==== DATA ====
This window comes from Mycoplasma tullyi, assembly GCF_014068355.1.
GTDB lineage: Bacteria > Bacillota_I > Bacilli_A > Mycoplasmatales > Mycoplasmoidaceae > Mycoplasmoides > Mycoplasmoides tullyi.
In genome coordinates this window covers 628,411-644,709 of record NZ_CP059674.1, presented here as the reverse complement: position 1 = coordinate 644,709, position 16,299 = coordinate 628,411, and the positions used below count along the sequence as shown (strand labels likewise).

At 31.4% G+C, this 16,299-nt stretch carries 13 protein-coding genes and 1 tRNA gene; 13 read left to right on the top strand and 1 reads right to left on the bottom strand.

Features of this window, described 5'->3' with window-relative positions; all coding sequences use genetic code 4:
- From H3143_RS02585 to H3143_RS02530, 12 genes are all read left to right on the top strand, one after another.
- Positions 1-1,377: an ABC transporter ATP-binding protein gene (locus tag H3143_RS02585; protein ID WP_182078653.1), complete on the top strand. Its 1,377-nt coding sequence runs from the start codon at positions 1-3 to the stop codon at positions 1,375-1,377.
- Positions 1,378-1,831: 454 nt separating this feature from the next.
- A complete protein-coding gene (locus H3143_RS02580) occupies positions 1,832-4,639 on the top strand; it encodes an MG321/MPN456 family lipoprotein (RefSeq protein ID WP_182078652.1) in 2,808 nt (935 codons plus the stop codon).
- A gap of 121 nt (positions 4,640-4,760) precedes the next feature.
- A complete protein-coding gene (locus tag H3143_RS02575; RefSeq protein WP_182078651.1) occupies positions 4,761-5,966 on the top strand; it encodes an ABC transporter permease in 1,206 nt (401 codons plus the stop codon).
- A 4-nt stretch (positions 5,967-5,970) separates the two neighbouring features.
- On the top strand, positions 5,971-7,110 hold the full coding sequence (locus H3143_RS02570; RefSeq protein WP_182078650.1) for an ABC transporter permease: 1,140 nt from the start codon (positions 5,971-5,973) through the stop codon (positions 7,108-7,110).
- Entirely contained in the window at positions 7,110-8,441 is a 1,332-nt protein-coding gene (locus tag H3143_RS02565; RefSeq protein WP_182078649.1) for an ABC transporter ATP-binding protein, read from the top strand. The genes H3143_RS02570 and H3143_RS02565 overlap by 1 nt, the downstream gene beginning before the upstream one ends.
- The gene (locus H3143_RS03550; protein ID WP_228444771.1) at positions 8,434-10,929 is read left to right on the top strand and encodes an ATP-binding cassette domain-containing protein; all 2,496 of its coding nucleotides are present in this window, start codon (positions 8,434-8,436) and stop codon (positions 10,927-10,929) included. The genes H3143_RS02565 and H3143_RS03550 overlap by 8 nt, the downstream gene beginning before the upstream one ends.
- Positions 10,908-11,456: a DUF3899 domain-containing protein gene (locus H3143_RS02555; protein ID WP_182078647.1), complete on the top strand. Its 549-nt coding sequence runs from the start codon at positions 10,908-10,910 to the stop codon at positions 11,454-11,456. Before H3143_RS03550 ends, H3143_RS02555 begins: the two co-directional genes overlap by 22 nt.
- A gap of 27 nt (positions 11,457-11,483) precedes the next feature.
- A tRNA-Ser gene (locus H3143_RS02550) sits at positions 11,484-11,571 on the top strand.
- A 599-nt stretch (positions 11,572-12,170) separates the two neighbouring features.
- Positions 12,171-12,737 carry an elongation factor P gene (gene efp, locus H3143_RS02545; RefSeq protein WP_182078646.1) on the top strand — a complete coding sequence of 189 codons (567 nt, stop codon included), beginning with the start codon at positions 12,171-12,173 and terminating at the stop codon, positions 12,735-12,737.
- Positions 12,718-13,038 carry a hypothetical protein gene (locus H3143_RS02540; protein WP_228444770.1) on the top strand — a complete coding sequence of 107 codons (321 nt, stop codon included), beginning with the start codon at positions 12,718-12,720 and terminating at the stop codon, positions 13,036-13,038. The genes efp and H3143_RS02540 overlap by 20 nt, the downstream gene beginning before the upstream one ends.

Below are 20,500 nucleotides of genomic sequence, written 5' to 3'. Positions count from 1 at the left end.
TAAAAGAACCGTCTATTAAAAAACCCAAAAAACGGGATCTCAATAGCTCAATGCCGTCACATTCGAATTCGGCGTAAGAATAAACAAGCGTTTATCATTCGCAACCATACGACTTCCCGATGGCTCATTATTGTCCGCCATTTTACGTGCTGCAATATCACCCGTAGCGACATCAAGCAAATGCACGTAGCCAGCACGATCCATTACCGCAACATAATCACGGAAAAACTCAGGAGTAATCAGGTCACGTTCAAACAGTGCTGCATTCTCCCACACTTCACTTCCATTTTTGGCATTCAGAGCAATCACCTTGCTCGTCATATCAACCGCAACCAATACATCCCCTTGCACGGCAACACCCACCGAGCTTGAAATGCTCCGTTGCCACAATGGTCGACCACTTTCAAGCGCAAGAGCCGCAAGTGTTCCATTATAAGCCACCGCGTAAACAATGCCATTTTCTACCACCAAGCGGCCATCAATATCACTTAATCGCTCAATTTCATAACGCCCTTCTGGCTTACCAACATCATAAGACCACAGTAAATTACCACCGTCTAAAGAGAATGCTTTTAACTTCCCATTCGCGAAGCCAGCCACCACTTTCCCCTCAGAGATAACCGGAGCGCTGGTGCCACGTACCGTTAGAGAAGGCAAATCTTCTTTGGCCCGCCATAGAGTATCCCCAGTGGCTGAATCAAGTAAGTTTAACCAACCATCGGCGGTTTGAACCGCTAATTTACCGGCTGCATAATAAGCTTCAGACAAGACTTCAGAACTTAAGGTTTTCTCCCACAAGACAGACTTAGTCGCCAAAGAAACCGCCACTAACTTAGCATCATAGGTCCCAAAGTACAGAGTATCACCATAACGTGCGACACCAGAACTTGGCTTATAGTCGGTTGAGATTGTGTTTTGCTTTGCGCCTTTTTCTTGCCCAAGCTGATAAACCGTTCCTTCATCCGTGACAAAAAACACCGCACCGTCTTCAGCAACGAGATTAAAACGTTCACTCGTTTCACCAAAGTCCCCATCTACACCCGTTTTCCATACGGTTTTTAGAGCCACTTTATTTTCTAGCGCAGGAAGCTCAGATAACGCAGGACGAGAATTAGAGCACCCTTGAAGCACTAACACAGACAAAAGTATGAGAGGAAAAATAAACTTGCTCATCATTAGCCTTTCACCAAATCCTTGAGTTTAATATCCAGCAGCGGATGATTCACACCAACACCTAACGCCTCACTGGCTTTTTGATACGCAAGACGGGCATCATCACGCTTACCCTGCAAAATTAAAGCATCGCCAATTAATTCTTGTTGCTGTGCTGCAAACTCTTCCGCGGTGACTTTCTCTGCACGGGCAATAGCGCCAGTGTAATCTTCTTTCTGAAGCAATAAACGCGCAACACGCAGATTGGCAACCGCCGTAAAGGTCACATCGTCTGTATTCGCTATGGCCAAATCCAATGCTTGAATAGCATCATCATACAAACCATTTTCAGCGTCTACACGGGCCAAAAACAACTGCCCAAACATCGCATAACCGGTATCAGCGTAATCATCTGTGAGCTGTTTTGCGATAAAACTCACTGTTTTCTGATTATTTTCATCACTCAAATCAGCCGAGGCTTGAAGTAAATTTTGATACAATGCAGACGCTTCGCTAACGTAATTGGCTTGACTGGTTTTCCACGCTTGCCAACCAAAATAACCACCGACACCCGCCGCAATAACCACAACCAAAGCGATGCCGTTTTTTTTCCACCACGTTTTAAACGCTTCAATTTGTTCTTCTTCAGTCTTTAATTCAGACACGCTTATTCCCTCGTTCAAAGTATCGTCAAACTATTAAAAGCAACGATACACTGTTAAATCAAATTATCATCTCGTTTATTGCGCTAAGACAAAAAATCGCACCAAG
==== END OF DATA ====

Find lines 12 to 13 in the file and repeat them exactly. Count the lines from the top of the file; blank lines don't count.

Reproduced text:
- A 4-nt stretch (positions 5,967-5,970) separates the two neighbouring features.
- On the top strand, positions 5,971-7,110 hold the full coding sequence (locus H3143_RS02570; RefSeq protein WP_182078650.1) for an ABC transporter permease: 1,140 nt from the start codon (positions 5,971-5,973) through the stop codon (positions 7,108-7,110).